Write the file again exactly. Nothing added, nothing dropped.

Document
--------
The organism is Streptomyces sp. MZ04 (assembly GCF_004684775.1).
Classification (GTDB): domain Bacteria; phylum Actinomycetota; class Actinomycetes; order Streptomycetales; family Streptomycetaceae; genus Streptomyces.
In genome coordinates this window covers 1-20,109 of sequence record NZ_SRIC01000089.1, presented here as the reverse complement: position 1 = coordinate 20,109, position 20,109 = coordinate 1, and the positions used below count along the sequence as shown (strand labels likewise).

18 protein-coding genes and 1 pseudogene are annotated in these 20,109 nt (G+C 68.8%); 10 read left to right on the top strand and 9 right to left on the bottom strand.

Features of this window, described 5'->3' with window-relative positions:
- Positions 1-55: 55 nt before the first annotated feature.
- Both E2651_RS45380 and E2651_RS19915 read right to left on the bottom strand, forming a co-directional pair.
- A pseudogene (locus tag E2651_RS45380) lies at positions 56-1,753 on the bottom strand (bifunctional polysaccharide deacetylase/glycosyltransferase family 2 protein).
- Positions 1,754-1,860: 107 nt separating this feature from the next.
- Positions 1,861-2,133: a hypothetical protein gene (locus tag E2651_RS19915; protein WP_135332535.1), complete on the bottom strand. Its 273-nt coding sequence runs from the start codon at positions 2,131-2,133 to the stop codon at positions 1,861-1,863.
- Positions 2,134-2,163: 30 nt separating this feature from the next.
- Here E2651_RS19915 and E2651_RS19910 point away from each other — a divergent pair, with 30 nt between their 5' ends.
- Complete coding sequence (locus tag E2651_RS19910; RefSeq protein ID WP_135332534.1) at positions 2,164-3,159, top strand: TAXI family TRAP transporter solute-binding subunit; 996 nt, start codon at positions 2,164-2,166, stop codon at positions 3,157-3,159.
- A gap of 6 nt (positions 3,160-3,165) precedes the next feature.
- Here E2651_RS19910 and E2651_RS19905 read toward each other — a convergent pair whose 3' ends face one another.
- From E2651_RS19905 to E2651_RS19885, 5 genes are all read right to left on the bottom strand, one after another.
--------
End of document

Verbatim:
The organism is Streptomyces sp. MZ04 (assembly GCF_004684775.1).
Classification (GTDB): domain Bacteria; phylum Actinomycetota; class Actinomycetes; order Streptomycetales; family Streptomycetaceae; genus Streptomyces.
In genome coordinates this window covers 1-20,109 of sequence record NZ_SRIC01000089.1, presented here as the reverse complement: position 1 = coordinate 20,109, position 20,109 = coordinate 1, and the positions used below count along the sequence as shown (strand labels likewise).

18 protein-coding genes and 1 pseudogene are annotated in these 20,109 nt (G+C 68.8%); 10 read left to right on the top strand and 9 right to left on the bottom strand.

Features of this window, described 5'->3' with window-relative positions:
- Positions 1-55: 55 nt before the first annotated feature.
- Both E2651_RS45380 and E2651_RS19915 read right to left on the bottom strand, forming a co-directional pair.
- A pseudogene (locus tag E2651_RS45380) lies at positions 56-1,753 on the bottom strand (bifunctional polysaccharide deacetylase/glycosyltransferase family 2 protein).
- Positions 1,754-1,860: 107 nt separating this feature from the next.
- Positions 1,861-2,133: a hypothetical protein gene (locus tag E2651_RS19915; protein WP_135332535.1), complete on the bottom strand. Its 273-nt coding sequence runs from the start codon at positions 2,131-2,133 to the stop codon at positions 1,861-1,863.
- Positions 2,134-2,163: 30 nt separating this feature from the next.
- Here E2651_RS19915 and E2651_RS19910 point away from each other — a divergent pair, with 30 nt between their 5' ends.
- Complete coding sequence (locus tag E2651_RS19910; RefSeq protein ID WP_135332534.1) at positions 2,164-3,159, top strand: TAXI family TRAP transporter solute-binding subunit; 996 nt, start codon at positions 2,164-2,166, stop codon at positions 3,157-3,159.
- A gap of 6 nt (positions 3,160-3,165) precedes the next feature.
- Here E2651_RS19910 and E2651_RS19905 read toward each other — a convergent pair whose 3' ends face one another.
- From E2651_RS19905 to E2651_RS19885, 5 genes are all read right to left on the bottom strand, one after another.